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Effect of haptic feedback on a virtual lab about friction


2019, 1(4) : 428-434

Abstract (92) | PDF (7) | HTML (109)
With the increase in recent years of the utilization of multimedia devices in education, new haptic devices for education have been gradually adopted and developed. As compared with visual and auditory channels, the development of applications with a haptic channel is still in the initial stages. For example, it is unclear how force feedback influences an instructional effect of an educational application and the subjective feeling of users.
In this study, we designed an educational application with a haptic device (Haply) to explore the effects of force feedback on self-learning. Subjects in an experiment group used a designed application to study friction by themselves using force feedback, whereas subjects in a control group studied the same knowledge without force feedback. A post-test and questionnaire were designed to assess the learning outcomes.
The experimental result indicates that force feedback is beneficial to an educational application, and using a haptic device can improve the effect of the application and motivate students.


Review of studies on target acquisition in virtual reality based on the crossing paradigm


2019, 1(3) : 251-264

Abstract (494) | PDF (66) | HTML (273)
Crossing is a fundamental paradigm for target selection in human-computer interaction systems. This paradigm was first introduced to virtual reality (VR) interactions by Tu et al., who investigated its performance in comparison to pointing, and concluded that crossing is generally no less effective than pointing and has unique advantages. However, owing to the characteristics of VR interactions, there are still many factors to consider when applying crossing to a VR environment. Thus, this review summarizes the main techniques for object selection in VR and crossing-related studies. Then, factors that may affect crossing interactions are analyzed from the perspectives of the input space and visual space. The aim of this study is to provide a reference for future studies on target selection based on the crossing paradigm in virtual reality.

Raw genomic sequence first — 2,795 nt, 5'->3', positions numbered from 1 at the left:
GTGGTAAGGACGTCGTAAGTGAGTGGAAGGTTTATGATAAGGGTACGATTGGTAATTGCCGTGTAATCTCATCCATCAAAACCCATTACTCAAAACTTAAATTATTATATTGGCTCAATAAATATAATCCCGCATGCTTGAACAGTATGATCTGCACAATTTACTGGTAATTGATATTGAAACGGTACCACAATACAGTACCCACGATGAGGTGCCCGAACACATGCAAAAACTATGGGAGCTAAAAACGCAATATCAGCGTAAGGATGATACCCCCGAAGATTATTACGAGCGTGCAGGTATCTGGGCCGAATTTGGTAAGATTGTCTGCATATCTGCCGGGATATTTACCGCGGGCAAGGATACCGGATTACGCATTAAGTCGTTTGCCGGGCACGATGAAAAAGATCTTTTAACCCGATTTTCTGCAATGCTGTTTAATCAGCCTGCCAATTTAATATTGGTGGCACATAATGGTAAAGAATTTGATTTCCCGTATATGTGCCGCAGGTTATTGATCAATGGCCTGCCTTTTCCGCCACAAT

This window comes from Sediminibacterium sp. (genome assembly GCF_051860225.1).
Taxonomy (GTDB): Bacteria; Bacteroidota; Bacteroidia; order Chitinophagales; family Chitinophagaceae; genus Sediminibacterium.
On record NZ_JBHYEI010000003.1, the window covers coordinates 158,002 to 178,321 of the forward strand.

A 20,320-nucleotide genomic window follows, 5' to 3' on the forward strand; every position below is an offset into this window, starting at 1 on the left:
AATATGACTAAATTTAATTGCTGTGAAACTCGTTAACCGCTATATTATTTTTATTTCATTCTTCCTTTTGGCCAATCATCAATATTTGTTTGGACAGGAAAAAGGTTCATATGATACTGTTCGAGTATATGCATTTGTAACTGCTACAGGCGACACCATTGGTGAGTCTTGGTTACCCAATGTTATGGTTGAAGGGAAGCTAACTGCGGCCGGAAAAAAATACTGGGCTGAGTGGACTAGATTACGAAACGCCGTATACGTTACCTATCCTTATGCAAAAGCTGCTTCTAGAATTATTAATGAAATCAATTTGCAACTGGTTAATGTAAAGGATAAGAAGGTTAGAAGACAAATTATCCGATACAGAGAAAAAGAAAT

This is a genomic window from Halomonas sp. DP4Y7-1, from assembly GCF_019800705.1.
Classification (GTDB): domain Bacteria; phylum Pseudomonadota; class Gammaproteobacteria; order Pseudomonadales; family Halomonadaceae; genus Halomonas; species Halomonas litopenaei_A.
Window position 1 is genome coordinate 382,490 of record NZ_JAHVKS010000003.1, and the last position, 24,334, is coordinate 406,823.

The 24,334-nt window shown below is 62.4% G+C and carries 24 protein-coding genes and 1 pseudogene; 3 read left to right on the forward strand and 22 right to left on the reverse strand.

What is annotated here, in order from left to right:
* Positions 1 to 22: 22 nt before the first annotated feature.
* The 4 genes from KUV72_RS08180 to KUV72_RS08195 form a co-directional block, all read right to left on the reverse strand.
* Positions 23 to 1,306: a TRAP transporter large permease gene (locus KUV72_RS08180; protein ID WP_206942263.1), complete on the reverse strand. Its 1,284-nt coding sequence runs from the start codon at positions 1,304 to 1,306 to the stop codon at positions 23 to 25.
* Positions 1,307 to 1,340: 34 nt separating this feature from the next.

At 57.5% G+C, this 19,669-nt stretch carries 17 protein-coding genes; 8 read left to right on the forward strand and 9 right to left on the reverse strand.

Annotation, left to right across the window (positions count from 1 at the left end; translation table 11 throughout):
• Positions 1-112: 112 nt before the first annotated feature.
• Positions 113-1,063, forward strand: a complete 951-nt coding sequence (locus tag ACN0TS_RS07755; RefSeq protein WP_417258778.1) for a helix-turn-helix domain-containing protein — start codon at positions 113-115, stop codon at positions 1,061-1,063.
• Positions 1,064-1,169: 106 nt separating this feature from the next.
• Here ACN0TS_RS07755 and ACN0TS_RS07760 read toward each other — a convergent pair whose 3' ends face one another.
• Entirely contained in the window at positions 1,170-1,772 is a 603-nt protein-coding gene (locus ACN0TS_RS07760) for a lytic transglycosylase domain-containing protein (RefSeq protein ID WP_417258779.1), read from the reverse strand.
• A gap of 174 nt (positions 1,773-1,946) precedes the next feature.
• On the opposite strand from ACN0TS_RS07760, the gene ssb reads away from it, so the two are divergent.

Haptic interface using tendon electrical stimulation with consideration of multimodal presentation


2019, 1(2) : 163-175

Abstract (429) | PDF (40) | HTML (301)
Our previous studies have shown that electrical stimulation from the skin surface to the tendon region (Tendon Electrical Stimulation: TES) can elicit a force sensation, and adjusting the current parameters can control the amount of the sensation. TES is thought to present a proprioceptive force sensation by stimulating receptors or sensory nerves responsible for recognizing the magnitude of the muscle contraction existing inside the tendon, so it can be a proprioceptive module of a small-size, low-cost force feedback device. But there is also suspect that TES presents only strong, noisy skin sensation. From previous study, it was found that TES has some limitation on varying sensations.
In this study, in addition to characterizing the proprioceptive sensation induced by TES, we constructed a multimodal presentation system reproducing a situation in which force is applied to the hand was offered, so as to investigate whether TES contributed to the reproduction of haptics cooperating with other modalities, rather than disturbing them. Specifically, we used vibration to present a cutaneous sensation and a visual head mounted display (HMD) system to present simultaneous images. Using this system, we also evaluated the efficacy of TES itself and that of the multimodal system involving TES.
We found that TES, along with visual and vibration stimulation, contributed to the perception of a certain force.
Thus, TES appears to be an effective component of multimodal force sense presentation systems.